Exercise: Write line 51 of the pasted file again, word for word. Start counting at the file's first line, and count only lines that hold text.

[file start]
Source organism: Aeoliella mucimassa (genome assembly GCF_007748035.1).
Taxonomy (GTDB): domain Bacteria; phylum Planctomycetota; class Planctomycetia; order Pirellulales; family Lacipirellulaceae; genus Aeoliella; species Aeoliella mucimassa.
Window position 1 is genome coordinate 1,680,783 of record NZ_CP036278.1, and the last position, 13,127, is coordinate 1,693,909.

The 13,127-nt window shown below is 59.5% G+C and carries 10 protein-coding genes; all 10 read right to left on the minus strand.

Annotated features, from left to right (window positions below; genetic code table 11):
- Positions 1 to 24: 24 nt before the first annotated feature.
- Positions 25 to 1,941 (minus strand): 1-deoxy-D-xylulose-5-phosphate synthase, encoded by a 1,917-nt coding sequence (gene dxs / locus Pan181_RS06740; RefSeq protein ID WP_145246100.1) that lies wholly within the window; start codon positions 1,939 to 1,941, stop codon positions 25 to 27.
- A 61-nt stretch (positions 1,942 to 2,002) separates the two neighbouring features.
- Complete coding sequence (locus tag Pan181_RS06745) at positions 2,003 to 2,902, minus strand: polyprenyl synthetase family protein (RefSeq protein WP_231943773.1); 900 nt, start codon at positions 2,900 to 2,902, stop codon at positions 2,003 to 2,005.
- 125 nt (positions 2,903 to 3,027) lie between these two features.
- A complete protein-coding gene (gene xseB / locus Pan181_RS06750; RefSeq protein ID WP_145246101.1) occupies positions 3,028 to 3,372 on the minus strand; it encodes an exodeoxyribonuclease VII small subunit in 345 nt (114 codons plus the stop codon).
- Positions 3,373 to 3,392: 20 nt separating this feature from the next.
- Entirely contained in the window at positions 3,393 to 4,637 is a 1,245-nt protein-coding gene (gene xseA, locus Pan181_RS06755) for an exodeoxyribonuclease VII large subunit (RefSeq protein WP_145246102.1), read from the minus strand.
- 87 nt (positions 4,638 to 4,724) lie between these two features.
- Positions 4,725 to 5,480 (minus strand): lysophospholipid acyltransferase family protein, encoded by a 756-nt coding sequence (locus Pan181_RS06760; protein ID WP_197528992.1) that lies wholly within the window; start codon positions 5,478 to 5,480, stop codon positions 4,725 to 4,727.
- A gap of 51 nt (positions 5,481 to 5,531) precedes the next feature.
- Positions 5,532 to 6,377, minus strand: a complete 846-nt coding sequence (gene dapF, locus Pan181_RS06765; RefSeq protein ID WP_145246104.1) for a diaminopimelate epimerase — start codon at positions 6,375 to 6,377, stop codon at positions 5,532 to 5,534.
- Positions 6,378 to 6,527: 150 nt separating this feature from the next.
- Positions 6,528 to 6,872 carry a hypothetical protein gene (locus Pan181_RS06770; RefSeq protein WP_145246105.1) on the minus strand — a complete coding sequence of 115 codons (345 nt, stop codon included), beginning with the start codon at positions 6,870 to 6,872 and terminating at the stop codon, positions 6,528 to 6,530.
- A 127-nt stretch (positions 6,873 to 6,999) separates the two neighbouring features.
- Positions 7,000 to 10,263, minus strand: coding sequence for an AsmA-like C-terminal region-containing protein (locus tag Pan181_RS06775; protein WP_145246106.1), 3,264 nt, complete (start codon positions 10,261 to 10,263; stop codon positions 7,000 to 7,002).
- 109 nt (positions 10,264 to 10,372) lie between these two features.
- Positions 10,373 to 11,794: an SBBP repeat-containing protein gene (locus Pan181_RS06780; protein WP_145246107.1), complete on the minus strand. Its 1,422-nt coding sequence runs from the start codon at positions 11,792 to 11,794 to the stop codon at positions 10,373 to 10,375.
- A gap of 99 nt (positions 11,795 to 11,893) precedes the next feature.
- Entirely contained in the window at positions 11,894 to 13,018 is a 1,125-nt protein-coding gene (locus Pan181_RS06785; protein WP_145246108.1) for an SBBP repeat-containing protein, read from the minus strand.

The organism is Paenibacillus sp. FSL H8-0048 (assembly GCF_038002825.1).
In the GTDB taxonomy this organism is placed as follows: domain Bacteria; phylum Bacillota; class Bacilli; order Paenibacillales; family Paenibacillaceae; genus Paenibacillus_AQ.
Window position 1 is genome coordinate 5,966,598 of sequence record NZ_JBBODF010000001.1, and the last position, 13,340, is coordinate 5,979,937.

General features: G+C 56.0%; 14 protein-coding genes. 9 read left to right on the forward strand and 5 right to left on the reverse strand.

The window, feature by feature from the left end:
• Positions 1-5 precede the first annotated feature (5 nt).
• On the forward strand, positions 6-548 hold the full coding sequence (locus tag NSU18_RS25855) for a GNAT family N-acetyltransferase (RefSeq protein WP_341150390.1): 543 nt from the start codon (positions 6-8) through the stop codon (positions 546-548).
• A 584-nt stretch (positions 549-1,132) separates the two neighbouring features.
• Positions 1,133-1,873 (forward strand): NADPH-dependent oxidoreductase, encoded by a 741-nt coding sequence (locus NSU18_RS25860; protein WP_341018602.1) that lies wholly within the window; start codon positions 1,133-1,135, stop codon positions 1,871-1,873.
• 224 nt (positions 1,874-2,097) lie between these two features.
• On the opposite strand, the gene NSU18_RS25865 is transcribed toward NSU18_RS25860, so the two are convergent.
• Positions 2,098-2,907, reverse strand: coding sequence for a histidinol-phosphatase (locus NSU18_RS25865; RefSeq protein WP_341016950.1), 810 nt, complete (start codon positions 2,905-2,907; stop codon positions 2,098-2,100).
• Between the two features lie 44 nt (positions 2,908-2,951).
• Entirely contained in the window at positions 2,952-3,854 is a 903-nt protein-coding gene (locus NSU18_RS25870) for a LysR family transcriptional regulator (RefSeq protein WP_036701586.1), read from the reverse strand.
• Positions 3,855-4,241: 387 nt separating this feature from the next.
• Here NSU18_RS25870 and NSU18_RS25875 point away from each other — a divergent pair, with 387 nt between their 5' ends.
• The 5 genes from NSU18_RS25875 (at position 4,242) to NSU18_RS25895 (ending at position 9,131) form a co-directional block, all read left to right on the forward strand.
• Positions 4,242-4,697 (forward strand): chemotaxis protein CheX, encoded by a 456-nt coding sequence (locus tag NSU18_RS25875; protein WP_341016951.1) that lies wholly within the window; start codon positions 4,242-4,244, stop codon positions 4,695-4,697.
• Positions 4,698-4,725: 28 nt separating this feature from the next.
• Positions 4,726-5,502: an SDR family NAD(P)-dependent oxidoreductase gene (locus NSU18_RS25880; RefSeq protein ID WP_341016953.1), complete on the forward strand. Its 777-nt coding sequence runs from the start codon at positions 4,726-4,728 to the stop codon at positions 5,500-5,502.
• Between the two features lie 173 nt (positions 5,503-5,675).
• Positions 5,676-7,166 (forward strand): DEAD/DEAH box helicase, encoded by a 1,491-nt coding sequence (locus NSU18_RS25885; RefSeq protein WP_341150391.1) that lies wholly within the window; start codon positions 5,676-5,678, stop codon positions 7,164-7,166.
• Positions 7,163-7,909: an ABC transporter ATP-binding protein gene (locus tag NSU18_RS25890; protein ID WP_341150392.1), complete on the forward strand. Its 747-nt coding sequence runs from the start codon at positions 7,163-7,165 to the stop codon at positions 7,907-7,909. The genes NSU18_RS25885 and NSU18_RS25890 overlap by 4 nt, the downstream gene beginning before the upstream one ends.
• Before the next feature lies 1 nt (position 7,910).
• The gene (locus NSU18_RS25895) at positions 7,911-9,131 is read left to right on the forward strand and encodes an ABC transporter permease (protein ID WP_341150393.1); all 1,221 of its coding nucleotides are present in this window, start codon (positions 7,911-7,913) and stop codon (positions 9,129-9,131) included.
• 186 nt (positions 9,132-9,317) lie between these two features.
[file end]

• 186 nt (positions 9,132-9,317) lie between these two features.